Hip Hop Tried 2 Kill Me
Posted Nov 16 2008
Then again, this is more of a coming of age tale rather than a straight hip-hop story. Stylistically, Fleetwood’s style is quite informal and is written as if he was speaking, ya feel me? Also, there are quite a few grammatical errors. This proved to be distracting at first, but once I got past that I was intrigued by his tale, particularly his work ethic and desire to learn. Bouncing between the Bay Area, North Carolina, Minneapolis, and various other spots, I had nothing but respect for him as he took on construction jobs in New Mexico and other states, earning money and picking up skills to survive, as well as working on his rap career and even hosting his own television show. He developed friendships and relationships with people from a variety of backgrounds, including Mexicans and poor Whites, while also taking college classes. His networking skills are apparent and include him having a college professor reviewing a recording contract that he was offered. From challenging stereotypes about racial tension to Black males content in their ignorance, Fleetwood is far from a caricature.
Without a doubt, Fleetwood’s had his share of struggles and his efforts to overcome the temptations and obstacles of the streets is honorable. Reading about his battles with these temptations and obstacles, however, can be difficult to read. For one, by his own admission he makes many bone-headed mistakes, repeatedly landing him in jail. Besides dabbling in theft and pimping, he was locked up multiple times for drug-related offenses, in spite of support and advice from friends and family to make better choices. Fleetwood makes several other poor decisions, including “borrowing” a car for several weeks and unwittingly transporting a minor across state lines. At some points, all you can do is shake your head. He admits that he has good people in his life, yet has to learn the hard way. But as draining as it is to read about this self-destructive behavior, throughout his telling Fleetwood brings out his own humanity as he admits to disrespecting the memory of his mother and getting out of pimping as he wouldn’t want someone doing that to his sisters. He rationalizes some of his other activities, yet ultimately takes responsibility for his own actions. Now he’s known throughout the country, particularly the Bay Area for his positive efforts to improve the lives of youth and the formerly incarcerated, working with organizations such as United Playaz.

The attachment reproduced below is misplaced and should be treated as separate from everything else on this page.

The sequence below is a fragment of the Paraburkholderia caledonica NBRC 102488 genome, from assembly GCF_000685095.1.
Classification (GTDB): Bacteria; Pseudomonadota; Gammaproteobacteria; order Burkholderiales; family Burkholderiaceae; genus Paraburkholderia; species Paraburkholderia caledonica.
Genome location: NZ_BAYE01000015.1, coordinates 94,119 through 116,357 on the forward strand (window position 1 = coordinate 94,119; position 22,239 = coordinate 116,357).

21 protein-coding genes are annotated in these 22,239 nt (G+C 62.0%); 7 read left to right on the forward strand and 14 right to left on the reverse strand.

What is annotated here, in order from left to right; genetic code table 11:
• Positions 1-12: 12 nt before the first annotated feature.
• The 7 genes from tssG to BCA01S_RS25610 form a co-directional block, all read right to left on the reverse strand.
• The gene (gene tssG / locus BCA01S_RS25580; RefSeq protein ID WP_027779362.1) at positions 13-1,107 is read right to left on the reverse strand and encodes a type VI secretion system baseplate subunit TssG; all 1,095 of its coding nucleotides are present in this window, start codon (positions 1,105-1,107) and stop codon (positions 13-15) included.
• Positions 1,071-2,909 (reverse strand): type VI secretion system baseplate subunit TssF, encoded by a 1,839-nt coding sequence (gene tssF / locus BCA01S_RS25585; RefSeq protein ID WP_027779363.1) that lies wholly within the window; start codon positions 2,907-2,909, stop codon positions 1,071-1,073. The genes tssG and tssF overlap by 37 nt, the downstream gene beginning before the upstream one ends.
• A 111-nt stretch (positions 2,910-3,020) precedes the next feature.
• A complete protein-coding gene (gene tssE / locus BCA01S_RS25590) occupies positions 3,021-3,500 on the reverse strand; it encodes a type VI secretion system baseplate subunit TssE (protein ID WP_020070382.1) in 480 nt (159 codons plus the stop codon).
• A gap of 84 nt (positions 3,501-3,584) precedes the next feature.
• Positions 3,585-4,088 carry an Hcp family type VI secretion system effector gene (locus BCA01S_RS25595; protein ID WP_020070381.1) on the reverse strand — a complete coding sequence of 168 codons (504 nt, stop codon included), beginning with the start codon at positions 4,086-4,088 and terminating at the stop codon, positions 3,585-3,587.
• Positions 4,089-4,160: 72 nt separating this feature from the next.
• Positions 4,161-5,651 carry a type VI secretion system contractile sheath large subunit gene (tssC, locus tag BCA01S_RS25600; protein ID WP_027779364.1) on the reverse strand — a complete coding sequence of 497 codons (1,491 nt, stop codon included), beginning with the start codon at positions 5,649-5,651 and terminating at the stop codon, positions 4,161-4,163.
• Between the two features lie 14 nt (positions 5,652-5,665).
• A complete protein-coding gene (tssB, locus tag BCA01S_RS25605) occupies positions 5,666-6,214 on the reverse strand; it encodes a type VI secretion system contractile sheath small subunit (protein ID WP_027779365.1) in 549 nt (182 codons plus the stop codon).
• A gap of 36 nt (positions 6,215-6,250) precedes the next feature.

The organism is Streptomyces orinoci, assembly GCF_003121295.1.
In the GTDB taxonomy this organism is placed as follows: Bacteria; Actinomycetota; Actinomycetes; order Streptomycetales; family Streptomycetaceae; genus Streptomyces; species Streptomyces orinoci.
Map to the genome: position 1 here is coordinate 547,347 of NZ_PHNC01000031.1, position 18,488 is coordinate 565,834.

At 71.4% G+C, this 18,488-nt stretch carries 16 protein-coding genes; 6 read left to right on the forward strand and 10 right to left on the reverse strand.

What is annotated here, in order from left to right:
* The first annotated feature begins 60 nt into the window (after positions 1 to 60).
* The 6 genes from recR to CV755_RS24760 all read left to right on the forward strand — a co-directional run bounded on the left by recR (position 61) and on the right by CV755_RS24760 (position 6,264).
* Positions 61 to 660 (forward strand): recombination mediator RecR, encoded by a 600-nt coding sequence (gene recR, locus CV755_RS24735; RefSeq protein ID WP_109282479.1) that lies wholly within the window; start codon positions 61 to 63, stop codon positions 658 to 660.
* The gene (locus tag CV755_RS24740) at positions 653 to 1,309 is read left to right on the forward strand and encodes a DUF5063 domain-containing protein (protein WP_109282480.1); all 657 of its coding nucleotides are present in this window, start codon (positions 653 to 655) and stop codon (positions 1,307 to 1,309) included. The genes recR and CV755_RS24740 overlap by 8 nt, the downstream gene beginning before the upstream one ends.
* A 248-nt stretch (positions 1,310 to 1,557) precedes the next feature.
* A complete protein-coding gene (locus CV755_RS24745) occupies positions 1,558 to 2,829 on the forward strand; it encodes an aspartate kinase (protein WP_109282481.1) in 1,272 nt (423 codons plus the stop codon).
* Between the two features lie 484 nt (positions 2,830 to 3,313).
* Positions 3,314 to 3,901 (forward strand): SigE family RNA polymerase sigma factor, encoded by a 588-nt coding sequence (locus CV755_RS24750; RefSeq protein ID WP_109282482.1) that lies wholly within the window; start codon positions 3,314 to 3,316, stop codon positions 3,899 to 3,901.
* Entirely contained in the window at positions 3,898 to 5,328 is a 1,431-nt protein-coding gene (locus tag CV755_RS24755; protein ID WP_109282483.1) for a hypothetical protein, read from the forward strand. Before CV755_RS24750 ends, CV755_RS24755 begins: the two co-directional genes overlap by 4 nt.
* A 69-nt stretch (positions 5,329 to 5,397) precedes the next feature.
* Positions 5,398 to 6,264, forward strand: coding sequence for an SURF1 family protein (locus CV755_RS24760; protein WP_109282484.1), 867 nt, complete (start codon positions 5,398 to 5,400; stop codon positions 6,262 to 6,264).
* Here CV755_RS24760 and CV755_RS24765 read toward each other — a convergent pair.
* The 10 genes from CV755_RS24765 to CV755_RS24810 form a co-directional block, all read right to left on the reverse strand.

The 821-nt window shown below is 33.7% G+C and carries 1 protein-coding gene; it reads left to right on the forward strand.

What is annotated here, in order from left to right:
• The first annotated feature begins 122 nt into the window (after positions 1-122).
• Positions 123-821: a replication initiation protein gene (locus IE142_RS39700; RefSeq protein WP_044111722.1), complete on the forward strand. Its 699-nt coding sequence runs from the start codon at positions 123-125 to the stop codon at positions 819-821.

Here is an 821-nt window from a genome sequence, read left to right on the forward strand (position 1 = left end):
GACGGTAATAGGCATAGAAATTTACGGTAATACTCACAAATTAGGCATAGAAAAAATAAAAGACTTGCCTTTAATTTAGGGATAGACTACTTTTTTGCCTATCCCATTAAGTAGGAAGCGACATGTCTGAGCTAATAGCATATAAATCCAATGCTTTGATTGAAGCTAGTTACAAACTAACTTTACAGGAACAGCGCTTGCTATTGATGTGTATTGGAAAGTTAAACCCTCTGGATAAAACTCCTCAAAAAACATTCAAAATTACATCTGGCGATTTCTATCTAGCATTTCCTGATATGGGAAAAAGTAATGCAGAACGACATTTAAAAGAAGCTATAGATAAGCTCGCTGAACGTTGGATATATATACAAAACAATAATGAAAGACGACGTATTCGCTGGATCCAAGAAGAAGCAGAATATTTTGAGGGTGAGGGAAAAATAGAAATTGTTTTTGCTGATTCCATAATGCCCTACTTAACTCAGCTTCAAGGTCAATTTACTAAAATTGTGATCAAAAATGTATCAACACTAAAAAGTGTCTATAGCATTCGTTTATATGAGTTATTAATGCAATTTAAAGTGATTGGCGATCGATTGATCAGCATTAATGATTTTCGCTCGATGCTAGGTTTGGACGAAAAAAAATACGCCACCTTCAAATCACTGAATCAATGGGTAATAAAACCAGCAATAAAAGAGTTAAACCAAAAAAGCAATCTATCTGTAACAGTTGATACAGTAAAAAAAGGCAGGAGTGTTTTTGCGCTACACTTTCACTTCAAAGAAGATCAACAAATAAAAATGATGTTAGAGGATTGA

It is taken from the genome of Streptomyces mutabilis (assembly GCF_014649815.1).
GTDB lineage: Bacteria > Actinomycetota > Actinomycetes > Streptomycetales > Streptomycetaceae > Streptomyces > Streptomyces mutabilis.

While reading this, two things ultimately stood out to me. One, Fleetwood’s apparent level of depression, which came out in some of the aforementioned behaviors, as well as drinking, and nasty attitudes towards people. Reading through his book made me think of the high level of depression in urban communities, which is generally not acknowledged. Two, like many others, Fleetwood is intelligent, a quick learner, and a hard worker, but has to fight for even basic opportunities. In my own work, I run into too many who have an unearned sense of entitlement. Someone as hungry as him would flourish in some of the circles I’ve operated in. But as possible testament to the type of person he is, he’s creating his own opportunities, including this book. There’s more work and self development that needs to done (I wonder about his views on women), but we’re all constantly growing. As I did at first, it’s easy to judge guys like Fleetwood, but I’m glad I took the time to hear his story.
For more info, check out http://www.myspace.com/Fleetwood189